Mr. Madison’s War on the General Welfare Clause

David S. Schwartz - University of Wisconsin Law School
Vol. 56
December 2022
Page 887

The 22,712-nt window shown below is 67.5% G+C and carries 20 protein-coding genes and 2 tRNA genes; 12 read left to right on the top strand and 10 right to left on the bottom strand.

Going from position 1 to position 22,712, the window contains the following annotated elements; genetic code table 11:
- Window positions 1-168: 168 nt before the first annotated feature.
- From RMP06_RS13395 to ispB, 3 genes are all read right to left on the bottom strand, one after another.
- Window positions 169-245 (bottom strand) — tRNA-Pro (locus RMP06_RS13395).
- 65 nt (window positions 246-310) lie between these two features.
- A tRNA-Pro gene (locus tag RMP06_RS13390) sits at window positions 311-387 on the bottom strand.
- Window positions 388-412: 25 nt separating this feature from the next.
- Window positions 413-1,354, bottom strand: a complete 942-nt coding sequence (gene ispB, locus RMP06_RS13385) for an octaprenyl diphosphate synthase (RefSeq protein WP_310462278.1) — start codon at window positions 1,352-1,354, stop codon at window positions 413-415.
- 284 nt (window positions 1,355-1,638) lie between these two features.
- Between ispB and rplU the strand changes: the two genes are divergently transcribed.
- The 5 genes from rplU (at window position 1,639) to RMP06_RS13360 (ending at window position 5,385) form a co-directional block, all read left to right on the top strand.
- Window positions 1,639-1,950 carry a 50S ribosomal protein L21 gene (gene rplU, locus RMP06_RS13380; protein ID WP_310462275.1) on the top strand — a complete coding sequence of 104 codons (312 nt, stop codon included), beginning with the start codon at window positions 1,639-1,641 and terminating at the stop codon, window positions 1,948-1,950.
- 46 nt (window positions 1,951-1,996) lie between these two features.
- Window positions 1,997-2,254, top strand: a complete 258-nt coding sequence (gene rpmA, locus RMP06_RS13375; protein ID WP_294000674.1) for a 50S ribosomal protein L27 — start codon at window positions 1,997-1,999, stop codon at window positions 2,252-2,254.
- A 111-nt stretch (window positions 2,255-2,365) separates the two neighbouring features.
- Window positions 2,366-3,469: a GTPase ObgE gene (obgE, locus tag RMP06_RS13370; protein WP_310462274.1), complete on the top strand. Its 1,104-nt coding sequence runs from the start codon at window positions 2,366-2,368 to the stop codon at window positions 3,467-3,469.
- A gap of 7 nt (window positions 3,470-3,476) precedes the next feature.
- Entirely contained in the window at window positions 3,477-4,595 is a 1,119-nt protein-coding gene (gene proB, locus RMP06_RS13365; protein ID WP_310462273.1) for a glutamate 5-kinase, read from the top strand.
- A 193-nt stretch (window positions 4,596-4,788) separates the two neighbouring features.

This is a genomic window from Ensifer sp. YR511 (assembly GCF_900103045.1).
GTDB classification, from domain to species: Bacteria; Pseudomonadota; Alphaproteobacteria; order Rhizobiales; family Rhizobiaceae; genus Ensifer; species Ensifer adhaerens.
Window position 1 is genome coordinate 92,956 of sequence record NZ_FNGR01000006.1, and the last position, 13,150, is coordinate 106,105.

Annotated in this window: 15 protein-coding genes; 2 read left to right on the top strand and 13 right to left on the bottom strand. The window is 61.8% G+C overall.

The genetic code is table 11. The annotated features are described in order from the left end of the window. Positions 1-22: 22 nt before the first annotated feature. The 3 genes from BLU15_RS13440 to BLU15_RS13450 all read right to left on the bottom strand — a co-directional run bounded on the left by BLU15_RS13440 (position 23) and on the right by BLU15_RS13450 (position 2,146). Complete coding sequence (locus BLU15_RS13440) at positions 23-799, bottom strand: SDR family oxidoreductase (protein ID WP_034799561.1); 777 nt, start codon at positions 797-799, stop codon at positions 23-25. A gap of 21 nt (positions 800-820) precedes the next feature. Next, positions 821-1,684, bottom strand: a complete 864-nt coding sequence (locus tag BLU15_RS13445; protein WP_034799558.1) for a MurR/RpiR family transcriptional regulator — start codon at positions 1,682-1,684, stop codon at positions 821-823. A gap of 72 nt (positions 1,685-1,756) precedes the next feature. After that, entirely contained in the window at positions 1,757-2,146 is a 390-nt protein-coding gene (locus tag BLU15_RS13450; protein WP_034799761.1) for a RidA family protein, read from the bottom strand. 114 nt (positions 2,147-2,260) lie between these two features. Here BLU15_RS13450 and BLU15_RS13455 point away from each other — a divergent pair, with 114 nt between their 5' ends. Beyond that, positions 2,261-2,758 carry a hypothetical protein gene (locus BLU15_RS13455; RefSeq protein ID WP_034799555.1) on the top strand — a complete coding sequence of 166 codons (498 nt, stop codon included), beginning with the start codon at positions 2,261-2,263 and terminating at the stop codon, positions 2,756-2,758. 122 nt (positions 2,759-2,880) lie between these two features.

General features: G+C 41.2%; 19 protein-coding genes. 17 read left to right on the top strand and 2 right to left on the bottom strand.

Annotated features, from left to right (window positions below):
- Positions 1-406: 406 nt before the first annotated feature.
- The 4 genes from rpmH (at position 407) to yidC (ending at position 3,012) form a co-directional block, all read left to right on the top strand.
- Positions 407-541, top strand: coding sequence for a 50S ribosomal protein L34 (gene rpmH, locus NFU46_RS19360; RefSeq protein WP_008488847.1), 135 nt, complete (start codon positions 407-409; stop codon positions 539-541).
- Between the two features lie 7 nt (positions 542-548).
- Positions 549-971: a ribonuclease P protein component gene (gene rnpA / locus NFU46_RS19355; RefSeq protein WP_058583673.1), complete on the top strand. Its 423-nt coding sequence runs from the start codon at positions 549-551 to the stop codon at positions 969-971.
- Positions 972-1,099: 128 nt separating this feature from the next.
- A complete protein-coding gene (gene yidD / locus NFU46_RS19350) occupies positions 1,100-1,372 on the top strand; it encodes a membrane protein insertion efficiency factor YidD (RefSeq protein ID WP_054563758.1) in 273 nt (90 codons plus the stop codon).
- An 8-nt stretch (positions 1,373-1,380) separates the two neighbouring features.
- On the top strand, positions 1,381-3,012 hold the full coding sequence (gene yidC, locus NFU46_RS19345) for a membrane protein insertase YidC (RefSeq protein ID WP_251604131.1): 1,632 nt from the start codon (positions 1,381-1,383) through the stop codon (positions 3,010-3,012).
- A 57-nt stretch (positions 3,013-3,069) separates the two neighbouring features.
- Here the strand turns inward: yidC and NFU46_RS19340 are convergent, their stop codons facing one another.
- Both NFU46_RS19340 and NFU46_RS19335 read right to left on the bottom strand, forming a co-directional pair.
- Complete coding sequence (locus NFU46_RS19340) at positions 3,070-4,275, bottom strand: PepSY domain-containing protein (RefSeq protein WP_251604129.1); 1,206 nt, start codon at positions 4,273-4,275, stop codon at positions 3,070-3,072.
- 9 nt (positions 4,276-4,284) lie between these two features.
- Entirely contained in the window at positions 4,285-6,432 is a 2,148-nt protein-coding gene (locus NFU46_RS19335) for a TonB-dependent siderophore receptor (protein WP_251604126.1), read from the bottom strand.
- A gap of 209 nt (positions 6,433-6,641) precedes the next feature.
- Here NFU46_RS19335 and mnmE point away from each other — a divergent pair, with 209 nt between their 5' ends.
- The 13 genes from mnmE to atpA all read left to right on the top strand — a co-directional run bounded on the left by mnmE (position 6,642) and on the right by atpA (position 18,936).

The General Welfare Clause of Article I, section 8, clause 1 of the Constitution (“Clause 1”), though ambiguous, is most naturally read to grant Congress the power to “provide for … the general welfare”—that is, to legislate on all national matters. James Madison understood this and recognized that this broad interpretation of Clause 1 presented a major textual obstacle to his tendentious “enumerationist” interpretation of federal powers: that the “the essential characteristic” of the Constitution was to grant only limited enumerated powers to the federal government. Madison therefore waged a 50-year campaign to render the General Welfare Clause “harmless,” as an essential element of his broader project to win his preferred enumerationist interpretation and erase the nationalist interpretations of his one-time Federalist allies. Madison achieved a partial victory in this political struggle for constitutional meaning, by taming the General Welfare Clause and establishing enumerationism as an ideology to which we pay continued lip service. But his arguments against the nationalist interpretation of the General Welfare Clause, based primarily on text and Framers’ intent, were circular, fallacious, or disingenuous. The weakness of Madison’s arguments on this critical issue of federal power may account for his puzzling drift toward embracing “compact theory”—the view that the states, and not the sovereign people of the United States, are the true parties to the Constitution. Madison’s war on the General Welfare Clause casts doubt on the practice of treating his partisan views on enumerationism as authoritative statements of the Constitution’s original meaning.
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